I graduated from a masters degree half a year ago and I am been working at a private research institute. Today I received an email from a professor who is asking me to join him in August this year for an graduate position in the experimental sciences. If I accept, I would have to quit this job before the contract terminates, which I think may spark off some negative consequences in the industry, such as a marred reputation. I tried to make the best out of this situation by asking the professor whether I may defer admission for 6 months so that I finish my contract before I start. He said it won't be possible to defer, and advised me that I will have to apply again next academic year if this was the case.

I've previously had 2 years of resaerch experience as a research assistant, and the sole reason I think I need to do a PhD eventually if not now is because I want the rigorous technical training that only a PhD program can offer.

Pros for doing a PhD now:

  • I want to do it now in my early 20s as I think it will be more difficult as I get older (physically, or even mentally.
  • It is a rare opportunity that I get an offer since I had an egregriously low GPA when I was an undergraduate. I may not get this opportunity again.

Cons for doing a PhD now:

  • I am doing well in the private research institute I am in now, and I am responsible for a project that is not yet finished.
  • Quitting my job after just 10 months will not look good, and may raise issues with the HR in the future.

What do you guys thinks?

  • 2
    I've seen phd "students" over 40 who earned their title faster than most top students simply due to experience and organization. Especially if your GPA is low, it maybe wise to gather more experience instead of trying to touch the boundaries of science which you are supposed to do as a PhD student Feb 20, 2019 at 13:58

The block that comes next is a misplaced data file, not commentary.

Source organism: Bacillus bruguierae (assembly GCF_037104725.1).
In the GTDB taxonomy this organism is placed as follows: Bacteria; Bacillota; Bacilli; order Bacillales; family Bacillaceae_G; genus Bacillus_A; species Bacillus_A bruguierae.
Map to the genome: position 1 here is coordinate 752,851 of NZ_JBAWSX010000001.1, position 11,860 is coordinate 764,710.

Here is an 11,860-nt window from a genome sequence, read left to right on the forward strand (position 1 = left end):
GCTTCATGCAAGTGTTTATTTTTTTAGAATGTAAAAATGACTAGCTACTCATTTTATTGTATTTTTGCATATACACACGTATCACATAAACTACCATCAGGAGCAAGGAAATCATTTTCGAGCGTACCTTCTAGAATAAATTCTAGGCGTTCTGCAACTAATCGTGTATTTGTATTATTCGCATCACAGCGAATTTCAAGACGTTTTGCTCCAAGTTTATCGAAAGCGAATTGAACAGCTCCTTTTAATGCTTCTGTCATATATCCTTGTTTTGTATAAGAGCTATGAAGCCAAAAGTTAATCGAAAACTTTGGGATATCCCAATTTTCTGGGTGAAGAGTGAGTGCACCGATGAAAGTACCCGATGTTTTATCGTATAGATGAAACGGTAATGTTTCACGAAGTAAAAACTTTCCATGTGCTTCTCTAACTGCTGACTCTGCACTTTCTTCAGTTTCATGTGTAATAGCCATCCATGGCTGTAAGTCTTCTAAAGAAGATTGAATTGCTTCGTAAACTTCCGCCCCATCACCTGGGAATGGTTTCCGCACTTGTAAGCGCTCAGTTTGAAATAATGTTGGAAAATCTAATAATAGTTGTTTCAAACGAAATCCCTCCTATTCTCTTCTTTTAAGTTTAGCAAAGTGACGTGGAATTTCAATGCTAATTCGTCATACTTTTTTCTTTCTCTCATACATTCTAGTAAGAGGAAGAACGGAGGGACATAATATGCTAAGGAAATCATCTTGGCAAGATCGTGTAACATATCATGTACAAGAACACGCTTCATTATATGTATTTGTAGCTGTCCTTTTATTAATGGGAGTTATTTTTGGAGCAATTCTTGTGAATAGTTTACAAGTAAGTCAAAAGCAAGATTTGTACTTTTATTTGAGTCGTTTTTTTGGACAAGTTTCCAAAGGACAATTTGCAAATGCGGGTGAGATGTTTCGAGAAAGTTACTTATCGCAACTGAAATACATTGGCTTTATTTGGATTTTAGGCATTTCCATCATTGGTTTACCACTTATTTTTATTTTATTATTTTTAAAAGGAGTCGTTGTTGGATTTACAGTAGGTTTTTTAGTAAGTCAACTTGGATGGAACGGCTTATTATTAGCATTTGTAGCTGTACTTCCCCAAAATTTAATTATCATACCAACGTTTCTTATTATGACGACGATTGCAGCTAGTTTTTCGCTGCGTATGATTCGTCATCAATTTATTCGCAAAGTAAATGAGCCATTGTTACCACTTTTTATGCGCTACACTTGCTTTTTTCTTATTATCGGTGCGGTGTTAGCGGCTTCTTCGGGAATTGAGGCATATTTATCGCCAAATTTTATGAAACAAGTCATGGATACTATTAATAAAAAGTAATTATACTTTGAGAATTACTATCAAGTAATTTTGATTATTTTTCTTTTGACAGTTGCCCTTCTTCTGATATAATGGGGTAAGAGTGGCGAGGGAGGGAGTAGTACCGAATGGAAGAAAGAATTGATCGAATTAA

• I would have thought that folks at a research institute would be supportive of people going to get a PhD. I’d talk to research staff you know and get a feel for the general atmosphere on the topic.
    – Jon Custer
    Feb 20, 2019 at 14:00
  • I've talked to a fellow colleague about it. He said that our supervisor probably wouldn't mind, but wouldn't be happy about people leaving too soon. Most of the people working here are actually graudates from PhD programs who will be working here for a few years before they move to a more permanent position suhc as government chemist, etc.
    – Waif
    Feb 20, 2019 at 14:04
  • 1
    This is too personal to get good answers here. Think about what you want to do, rather than trying to game it out strategically. Decide what you want and then make that happen.
    – Buffy
    Feb 20, 2019 at 14:49

3 Answers 3


You did not mention how do you feel in your current job. Do you feel that you are learning a lot, are you enjoying it? If the answer to this is yes, and seeing as it is a private research institute, then maybe consider staying there. There has been a lot of articles around about how you do not need to have a PhD to be successful and satisfied in your career.